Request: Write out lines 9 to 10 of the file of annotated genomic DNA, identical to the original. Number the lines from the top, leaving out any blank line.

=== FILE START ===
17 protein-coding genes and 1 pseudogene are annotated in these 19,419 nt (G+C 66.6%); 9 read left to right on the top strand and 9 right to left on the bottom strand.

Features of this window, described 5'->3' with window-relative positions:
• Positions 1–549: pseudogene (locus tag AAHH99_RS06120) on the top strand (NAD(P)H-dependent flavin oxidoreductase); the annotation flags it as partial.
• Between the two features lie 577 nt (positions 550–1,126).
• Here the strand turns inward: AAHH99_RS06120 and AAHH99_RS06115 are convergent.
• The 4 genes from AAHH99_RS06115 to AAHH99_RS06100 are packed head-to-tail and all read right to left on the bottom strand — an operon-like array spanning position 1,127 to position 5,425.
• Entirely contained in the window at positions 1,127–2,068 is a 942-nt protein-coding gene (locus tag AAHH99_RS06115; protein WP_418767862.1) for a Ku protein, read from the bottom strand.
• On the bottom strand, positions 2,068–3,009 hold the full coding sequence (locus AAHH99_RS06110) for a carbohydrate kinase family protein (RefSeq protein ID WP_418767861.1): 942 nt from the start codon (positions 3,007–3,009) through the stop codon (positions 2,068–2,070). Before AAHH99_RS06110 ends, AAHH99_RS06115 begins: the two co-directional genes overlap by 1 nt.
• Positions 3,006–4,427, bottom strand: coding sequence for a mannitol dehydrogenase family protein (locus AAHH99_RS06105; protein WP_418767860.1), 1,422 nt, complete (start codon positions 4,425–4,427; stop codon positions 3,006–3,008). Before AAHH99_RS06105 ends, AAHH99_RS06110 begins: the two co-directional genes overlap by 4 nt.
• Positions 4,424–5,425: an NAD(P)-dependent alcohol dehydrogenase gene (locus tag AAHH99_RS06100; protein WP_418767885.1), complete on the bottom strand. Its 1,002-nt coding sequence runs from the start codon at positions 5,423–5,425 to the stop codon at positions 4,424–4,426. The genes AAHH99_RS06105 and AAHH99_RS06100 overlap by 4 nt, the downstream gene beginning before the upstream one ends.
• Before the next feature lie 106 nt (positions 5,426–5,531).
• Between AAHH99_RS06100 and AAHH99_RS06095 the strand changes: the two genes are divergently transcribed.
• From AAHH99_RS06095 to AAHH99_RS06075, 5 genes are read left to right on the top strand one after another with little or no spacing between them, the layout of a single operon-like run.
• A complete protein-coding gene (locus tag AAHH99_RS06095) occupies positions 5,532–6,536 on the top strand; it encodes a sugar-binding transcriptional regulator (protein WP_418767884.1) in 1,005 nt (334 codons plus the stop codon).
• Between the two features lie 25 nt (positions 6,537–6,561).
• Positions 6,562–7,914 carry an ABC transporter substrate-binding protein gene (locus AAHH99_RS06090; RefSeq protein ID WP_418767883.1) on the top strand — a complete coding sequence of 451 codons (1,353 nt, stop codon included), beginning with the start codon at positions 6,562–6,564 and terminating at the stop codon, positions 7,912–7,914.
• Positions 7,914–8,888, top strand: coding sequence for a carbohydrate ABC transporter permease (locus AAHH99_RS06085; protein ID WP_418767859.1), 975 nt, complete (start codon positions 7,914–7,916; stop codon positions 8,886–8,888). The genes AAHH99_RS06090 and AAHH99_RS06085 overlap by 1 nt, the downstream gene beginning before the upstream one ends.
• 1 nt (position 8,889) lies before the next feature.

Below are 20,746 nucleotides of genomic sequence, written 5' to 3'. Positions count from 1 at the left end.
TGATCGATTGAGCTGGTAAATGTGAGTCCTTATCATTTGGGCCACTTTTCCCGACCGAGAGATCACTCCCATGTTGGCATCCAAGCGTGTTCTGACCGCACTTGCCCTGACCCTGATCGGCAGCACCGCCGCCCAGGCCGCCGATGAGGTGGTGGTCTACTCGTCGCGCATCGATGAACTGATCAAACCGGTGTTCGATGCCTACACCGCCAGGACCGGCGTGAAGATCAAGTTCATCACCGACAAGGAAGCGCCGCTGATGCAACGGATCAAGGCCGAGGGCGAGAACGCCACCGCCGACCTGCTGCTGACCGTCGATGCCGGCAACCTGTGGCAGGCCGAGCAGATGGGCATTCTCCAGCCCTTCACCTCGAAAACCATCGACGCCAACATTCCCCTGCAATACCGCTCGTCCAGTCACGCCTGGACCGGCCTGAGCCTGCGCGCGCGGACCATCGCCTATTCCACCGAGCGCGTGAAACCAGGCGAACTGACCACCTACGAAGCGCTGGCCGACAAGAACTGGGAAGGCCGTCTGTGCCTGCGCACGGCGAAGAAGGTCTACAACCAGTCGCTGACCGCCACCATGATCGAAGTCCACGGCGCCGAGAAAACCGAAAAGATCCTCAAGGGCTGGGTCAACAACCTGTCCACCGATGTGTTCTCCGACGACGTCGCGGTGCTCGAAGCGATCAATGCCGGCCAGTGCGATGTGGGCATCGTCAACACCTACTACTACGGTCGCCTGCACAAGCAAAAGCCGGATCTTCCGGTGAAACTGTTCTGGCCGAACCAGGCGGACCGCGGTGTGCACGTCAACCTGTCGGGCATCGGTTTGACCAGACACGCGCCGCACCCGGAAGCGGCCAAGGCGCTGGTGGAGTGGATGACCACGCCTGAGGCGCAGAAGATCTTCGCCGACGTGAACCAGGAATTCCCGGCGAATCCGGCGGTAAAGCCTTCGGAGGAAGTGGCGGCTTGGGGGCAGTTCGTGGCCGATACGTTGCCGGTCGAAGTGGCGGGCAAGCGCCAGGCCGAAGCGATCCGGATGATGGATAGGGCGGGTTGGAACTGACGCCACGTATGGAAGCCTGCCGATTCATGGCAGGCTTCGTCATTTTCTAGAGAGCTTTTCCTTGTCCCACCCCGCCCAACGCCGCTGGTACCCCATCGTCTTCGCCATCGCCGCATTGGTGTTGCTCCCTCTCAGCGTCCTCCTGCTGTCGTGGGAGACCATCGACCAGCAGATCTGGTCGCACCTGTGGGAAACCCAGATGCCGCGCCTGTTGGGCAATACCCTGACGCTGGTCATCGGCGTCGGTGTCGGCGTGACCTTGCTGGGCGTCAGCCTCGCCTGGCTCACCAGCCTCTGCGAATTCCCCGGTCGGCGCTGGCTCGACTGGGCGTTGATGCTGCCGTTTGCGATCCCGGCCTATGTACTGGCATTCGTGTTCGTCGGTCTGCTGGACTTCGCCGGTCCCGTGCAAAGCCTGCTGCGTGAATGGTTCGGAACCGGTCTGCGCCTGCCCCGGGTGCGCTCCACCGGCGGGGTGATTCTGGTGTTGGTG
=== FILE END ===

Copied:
• Positions 3,006–4,427, bottom strand: coding sequence for a mannitol dehydrogenase family protein (locus AAHH99_RS06105; protein WP_418767860.1), 1,422 nt, complete (start codon positions 4,425–4,427; stop codon positions 3,006–3,008). Before AAHH99_RS06105 ends, AAHH99_RS06110 begins: the two co-directional genes overlap by 4 nt.
• Positions 4,424–5,425: an NAD(P)-dependent alcohol dehydrogenase gene (locus tag AAHH99_RS06100; protein WP_418767885.1), complete on the bottom strand. Its 1,002-nt coding sequence runs from the start codon at positions 5,423–5,425 to the stop codon at positions 4,424–4,426. The genes AAHH99_RS06105 and AAHH99_RS06100 overlap by 4 nt, the downstream gene beginning before the upstream one ends.